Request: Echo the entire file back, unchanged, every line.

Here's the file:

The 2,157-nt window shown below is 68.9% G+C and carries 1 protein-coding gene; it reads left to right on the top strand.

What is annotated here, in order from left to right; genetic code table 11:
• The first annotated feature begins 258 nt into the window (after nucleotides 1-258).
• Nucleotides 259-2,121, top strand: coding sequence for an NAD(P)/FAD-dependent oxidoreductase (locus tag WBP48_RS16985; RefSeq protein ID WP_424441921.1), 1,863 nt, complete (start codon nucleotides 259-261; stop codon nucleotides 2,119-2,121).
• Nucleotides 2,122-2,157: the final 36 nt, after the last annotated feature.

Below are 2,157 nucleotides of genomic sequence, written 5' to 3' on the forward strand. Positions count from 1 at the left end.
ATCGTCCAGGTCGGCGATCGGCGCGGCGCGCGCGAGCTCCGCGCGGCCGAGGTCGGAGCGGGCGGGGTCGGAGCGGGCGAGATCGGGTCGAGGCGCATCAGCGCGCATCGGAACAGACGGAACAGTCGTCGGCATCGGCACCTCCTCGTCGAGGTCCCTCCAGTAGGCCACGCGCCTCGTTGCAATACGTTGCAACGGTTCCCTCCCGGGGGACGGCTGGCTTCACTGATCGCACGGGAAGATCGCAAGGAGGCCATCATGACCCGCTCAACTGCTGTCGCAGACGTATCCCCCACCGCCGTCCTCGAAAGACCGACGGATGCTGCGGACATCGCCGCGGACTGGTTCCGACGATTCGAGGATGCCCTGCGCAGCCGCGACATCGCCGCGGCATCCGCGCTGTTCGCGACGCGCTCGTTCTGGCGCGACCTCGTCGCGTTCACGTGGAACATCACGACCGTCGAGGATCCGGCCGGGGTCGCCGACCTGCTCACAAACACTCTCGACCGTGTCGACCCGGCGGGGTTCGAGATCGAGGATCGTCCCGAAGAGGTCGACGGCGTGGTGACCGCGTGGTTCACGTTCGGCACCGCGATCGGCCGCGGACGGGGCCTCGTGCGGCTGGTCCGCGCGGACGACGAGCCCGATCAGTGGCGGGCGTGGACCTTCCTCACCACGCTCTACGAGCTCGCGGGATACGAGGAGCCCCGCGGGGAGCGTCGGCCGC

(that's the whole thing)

The 2,157-nt window shown below is 68.9% G+C and carries 1 protein-coding gene; it reads left to right on the top strand.

What is annotated here, in order from left to right; genetic code table 11:
• The first annotated feature begins 258 nt into the window (after nucleotides 1-258).
• Nucleotides 259-2,121, top strand: coding sequence for an NAD(P)/FAD-dependent oxidoreductase (locus tag WBP48_RS16985; RefSeq protein ID WP_424441921.1), 1,863 nt, complete (start codon nucleotides 259-261; stop codon nucleotides 2,119-2,121).
• Nucleotides 2,122-2,157: the final 36 nt, after the last annotated feature.

Below are 2,157 nucleotides of genomic sequence, written 5' to 3' on the forward strand. Positions count from 1 at the left end.
ATCGTCCAGGTCGGCGATCGGCGCGGCGCGCGCGAGCTCCGCGCGGCCGAGGTCGGAGCGGGCGGGGTCGGAGCGGGCGAGATCGGGTCGAGGCGCATCAGCGCGCATCGGAACAGACGGAACAGTCGTCGGCATCGGCACCTCCTCGTCGAGGTCCCTCCAGTAGGCCACGCGCCTCGTTGCAATACGTTGCAACGGTTCCCTCCCGGGGGACGGCTGGCTTCACTGATCGCACGGGAAGATCGCAAGGAGGCCATCATGACCCGCTCAACTGCTGTCGCAGACGTATCCCCCACCGCCGTCCTCGAAAGACCGACGGATGCTGCGGACATCGCCGCGGACTGGTTCCGACGATTCGAGGATGCCCTGCGCAGCCGCGACATCGCCGCGGCATCCGCGCTGTTCGCGACGCGCTCGTTCTGGCGCGACCTCGTCGCGTTCACGTGGAACATCACGACCGTCGAGGATCCGGCCGGGGTCGCCGACCTGCTCACAAACACTCTCGACCGTGTCGACCCGGCGGGGTTCGAGATCGAGGATCGTCCCGAAGAGGTCGACGGCGTGGTGACCGCGTGGTTCACGTTCGGCACCGCGATCGGCCGCGGACGGGGCCTCGTGCGGCTGGTCCGCGCGGACGACGAGCCCGATCAGTGGCGGGCGTGGACCTTCCTCACCACGCTCTACGAGCTCGCGGGATACGAGGAGCCCCGCGGGGAGCGTCGGCCGC